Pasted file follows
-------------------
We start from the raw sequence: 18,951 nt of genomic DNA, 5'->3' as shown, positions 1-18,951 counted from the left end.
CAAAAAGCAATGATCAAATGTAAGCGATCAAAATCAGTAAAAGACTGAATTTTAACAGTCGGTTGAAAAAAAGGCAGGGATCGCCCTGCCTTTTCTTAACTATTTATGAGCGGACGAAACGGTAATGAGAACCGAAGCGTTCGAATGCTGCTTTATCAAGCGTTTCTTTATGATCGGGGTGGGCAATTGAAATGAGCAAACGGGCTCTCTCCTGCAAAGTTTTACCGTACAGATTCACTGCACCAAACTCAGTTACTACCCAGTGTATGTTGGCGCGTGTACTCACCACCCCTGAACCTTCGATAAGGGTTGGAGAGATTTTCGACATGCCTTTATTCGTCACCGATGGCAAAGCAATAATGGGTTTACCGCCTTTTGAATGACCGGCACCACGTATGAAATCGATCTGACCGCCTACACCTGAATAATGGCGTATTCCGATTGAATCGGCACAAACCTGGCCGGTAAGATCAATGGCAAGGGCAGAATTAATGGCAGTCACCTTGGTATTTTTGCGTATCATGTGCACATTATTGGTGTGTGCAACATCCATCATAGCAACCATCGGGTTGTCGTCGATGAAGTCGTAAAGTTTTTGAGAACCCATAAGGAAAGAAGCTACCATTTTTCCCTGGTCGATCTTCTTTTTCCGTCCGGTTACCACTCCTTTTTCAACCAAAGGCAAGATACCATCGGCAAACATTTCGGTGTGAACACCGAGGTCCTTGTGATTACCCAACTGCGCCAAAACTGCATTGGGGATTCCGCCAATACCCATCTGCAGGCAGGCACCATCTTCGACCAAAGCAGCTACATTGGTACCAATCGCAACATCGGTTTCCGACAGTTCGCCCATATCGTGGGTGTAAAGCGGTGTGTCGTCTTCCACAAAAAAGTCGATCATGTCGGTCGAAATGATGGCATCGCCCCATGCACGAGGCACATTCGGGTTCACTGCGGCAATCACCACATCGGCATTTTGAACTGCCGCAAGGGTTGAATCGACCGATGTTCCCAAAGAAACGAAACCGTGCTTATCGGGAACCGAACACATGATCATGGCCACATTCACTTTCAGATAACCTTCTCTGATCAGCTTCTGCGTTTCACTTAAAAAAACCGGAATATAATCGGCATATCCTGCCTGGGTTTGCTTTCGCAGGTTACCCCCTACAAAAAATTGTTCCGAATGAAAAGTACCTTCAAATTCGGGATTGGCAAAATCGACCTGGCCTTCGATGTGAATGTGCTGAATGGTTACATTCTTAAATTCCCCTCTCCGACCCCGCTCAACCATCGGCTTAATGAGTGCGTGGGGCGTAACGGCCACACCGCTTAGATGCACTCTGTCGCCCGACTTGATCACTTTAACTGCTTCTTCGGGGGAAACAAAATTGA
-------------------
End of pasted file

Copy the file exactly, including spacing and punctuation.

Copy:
We start from the raw sequence: 18,951 nt of genomic DNA, 5'->3' as shown, positions 1-18,951 counted from the left end.
CAAAAAGCAATGATCAAATGTAAGCGATCAAAATCAGTAAAAGACTGAATTTTAACAGTCGGTTGAAAAAAAGGCAGGGATCGCCCTGCCTTTTCTTAACTATTTATGAGCGGACGAAACGGTAATGAGAACCGAAGCGTTCGAATGCTGCTTTATCAAGCGTTTCTTTATGATCGGGGTGGGCAATTGAAATGAGCAAACGGGCTCTCTCCTGCAAAGTTTTACCGTACAGATTCACTGCACCAAACTCAGTTACTACCCAGTGTATGTTGGCGCGTGTACTCACCACCCCTGAACCTTCGATAAGGGTTGGAGAGATTTTCGACATGCCTTTATTCGTCACCGATGGCAAAGCAATAATGGGTTTACCGCCTTTTGAATGACCGGCACCACGTATGAAATCGATCTGACCGCCTACACCTGAATAATGGCGTATTCCGATTGAATCGGCACAAACCTGGCCGGTAAGATCAATGGCAAGGGCAGAATTAATGGCAGTCACCTTGGTATTTTTGCGTATCATGTGCACATTATTGGTGTGTGCAACATCCATCATAGCAACCATCGGGTTGTCGTCGATGAAGTCGTAAAGTTTTTGAGAACCCATAAGGAAAGAAGCTACCATTTTTCCCTGGTCGATCTTCTTTTTCCGTCCGGTTACCACTCCTTTTTCAACCAAAGGCAAGATACCATCGGCAAACATTTCGGTGTGAACACCGAGGTCCTTGTGATTACCCAACTGCGCCAAAACTGCATTGGGGATTCCGCCAATACCCATCTGCAGGCAGGCACCATCTTCGACCAAAGCAGCTACATTGGTACCAATCGCAACATCGGTTTCCGACAGTTCGCCCATATCGTGGGTGTAAAGCGGTGTGTCGTCTTCCACAAAAAAGTCGATCATGTCGGTCGAAATGATGGCATCGCCCCATGCACGAGGCACATTCGGGTTCACTGCGGCAATCACCACATCGGCATTTTGAACTGCCGCAAGGGTTGAATCGACCGATGTTCCCAAAGAAACGAAACCGTGCTTATCGGGAACCGAACACATGATCATGGCCACATTCACTTTCAGATAACCTTCTCTGATCAGCTTCTGCGTTTCACTTAAAAAAACCGGAATATAATCGGCATATCCTGCCTGGGTTTGCTTTCGCAGGTTACCCCCTACAAAAAATTGTTCCGAATGAAAAGTACCTTCAAATTCGGGATTGGCAAAATCGACCTGGCCTTCGATGTGAATGTGCTGAATGGTTACATTCTTAAATTCCCCTCTCCGACCCCGCTCAACCATCGGCTTAATGAGTGCGTGGGGCGTAACGGCCACACCGCTTAGATGCACTCTGTCGCCCGACTTGATCACTTTAACTGCTTCTTCGGGGGAAACAAAATTGA